Nqobile Tshili and Thupeyo Muleya, Chronicle Reporters
THE vaccination of journalists against Covid-19 started yesterday following Tuesday’s Cabinet decision that they be included among frontline workers being vaccinated under Phase One of the programme.
Cabinet approved the submission by the Ministry of Information, Publicity and Broadcasting Services that journalists be included in the first phase of the vaccination programme as they are also frontline workers.
The journalists joined other frontline workers that include health workers, Zimbabwe Revenue Authority (Zimra) personnel, Customs and Immigration employees and those in the security sector who are being vaccinated under phase one.
Zimbabwe launched the Covid-19 vaccination programme last Thursday and massive vaccination of frontline workers started on Monday.
A few journalists from Bulawayo and Victoria Falls were among the first scribes to be vaccinated yesterday and urged others to also take advantage of the Cabinet decision to prioritise their vaccination.
Bulawayo City Council which is leading the city’s Covid-19 rapid response teams has already started compiling the list of journalists to be vaccinated in the city.
Bulawayo Health Services director Dr Edwin Sibanda yesterday said it was crucial for those being targeted for the first phase of the vaccine programme to take the jab.
“Many people rely on information from journalists and they take it as authentic. So, it is important that journalists themselves appreciate and articulate Government, Ministry of Health and Child Care positions especially on issues to do with vaccinations as there is a lot of misinformation regarding the vaccine. The vaccine prevents the severe form of the disease. It may not prevent you 100 percent from contracting the disease but in the event of contrracting the virus, the attack will not be severe. Those vaccinated may recover without treatment.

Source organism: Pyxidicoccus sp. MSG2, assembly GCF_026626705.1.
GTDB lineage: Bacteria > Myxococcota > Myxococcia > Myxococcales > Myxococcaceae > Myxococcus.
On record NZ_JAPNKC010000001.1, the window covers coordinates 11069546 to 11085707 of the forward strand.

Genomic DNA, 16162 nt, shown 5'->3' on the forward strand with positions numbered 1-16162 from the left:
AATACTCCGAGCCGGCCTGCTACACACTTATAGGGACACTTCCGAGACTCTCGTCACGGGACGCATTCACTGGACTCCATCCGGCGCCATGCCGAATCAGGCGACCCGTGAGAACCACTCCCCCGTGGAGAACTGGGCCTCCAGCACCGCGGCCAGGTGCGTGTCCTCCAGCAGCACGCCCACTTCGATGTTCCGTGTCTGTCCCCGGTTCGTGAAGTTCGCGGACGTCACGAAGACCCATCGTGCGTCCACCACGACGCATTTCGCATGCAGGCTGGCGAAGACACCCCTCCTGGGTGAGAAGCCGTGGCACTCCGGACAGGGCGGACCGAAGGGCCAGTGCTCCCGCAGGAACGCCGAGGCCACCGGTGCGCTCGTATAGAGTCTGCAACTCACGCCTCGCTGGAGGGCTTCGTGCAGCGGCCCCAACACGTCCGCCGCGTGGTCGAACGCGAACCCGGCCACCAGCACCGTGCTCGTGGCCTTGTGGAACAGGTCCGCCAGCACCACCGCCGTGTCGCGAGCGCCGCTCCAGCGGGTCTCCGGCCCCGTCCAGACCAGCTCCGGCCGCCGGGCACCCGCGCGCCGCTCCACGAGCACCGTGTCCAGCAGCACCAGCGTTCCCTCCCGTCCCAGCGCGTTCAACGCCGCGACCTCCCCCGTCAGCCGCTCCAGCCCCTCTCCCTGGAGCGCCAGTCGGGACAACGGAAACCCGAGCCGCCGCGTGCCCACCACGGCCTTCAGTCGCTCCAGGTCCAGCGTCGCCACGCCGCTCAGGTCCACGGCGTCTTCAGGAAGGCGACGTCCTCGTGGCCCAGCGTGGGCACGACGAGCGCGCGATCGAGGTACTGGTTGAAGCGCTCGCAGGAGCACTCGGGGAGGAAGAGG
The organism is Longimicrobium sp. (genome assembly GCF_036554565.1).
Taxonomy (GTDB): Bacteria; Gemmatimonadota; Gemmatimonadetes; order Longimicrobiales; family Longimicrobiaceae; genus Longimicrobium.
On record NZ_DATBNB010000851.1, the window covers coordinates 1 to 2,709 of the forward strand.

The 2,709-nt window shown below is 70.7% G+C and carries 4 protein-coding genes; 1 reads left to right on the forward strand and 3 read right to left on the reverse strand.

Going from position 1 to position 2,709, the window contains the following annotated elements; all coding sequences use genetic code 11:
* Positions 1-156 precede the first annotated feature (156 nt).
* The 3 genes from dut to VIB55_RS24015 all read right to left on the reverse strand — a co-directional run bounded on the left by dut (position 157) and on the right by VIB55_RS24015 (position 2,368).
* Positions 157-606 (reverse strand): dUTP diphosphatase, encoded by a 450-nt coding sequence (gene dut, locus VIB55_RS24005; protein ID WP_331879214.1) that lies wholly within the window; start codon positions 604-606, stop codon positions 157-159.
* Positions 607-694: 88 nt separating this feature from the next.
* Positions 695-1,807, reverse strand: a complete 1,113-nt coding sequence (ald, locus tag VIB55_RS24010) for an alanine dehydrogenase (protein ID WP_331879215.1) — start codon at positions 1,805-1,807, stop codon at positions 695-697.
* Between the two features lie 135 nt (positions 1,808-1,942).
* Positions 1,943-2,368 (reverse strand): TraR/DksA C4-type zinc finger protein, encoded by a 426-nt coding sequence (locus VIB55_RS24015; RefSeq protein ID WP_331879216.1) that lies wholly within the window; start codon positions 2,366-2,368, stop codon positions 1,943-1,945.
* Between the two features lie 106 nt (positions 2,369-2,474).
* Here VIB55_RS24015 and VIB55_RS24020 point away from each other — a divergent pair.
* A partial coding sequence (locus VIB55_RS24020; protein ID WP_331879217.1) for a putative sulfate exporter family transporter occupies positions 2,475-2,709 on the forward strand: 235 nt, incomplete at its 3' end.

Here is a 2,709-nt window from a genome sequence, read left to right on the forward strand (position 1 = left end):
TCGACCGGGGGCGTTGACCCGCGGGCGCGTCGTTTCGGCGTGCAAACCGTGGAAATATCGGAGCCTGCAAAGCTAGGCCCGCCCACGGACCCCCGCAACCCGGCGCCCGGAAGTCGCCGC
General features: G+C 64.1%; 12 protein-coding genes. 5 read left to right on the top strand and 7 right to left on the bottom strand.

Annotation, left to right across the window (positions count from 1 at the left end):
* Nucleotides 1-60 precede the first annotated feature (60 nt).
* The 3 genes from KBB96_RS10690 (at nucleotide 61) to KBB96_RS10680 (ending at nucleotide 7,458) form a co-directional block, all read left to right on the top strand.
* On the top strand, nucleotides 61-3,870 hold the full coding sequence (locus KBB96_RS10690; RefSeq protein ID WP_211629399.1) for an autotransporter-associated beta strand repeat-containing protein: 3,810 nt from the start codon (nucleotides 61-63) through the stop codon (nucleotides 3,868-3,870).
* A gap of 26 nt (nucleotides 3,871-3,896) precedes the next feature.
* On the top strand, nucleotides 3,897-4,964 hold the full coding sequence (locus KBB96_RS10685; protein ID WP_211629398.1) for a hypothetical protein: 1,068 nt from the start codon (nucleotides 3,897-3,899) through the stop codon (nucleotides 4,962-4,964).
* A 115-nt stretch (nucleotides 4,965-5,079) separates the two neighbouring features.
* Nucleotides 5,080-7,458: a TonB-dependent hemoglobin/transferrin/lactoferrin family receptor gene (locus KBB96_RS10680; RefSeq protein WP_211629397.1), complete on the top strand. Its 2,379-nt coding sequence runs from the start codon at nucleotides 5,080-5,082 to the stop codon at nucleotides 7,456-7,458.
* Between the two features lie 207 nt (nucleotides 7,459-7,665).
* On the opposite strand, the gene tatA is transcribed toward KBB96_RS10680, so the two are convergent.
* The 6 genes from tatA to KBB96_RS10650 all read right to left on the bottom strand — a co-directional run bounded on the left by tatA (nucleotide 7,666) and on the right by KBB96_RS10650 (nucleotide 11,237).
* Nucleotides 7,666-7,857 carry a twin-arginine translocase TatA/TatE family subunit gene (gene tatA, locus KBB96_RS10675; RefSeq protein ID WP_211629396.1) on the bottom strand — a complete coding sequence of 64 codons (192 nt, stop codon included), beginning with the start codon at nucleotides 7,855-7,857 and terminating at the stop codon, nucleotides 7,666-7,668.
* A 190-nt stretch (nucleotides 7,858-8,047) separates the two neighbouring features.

We all know the cost of Intensive Care Unit (ICU) hospitalisation particularly if one needs ventilators as most cannot afford them. It is a fact that we do not have enough ventilators in the city hence the need to take preventative measures such as vaccination and other health protocols,” said
He said members of the public should guard against misinformation with regards to Covid-19 vaccines.
“People think that vaccines are going to introduce some DNA or other materials that would alter their DNA and make them vulnerable. It is not so and more so with this particular vaccine. This vaccine is from China and people may be skeptical about its source but what they did not do extensively is to research and appreciate that this vaccine manufactured by China, was tested and not in China but mainly in the United Arab Emirates, a reasonably prosperous country by any standards,” he said.
Dr Sibanda said the same naysayers used to dismiss the existence of Covid-19 pandemic until people started dying from the disease.
Meanwhile, health officials in Matabeleland South have started vaccinating frontline workers in rural areas.
The Provincial Nursing Officer Sister Joyce Dube said they had received Sinopharm doses to cover 5000 people.
She said they opted to start with those in the furthest and remote areas.
“The idea is to start inoculating those in areas where road network and communication facilities are a challenge. We will move into urban areas from next week,” she said.
Sister Dube said the programme was continuing with fewer challenges and by end of day on Tuesday they had vaccinated 154 people.
Among those expected to take the jabs under the first phase are border workers at the Mlambapele, Maitengwe, Mpoengs, Plumtree and Beitbridge Border Posts.
In Beitbridge, the district medical officer, Dr Lenos Samhere said they had received vaccines to cover 1 402 frontline workers.
“The programme is going on well without any challenges and so we expect our numbers to peak next week,” said Dr [email protected]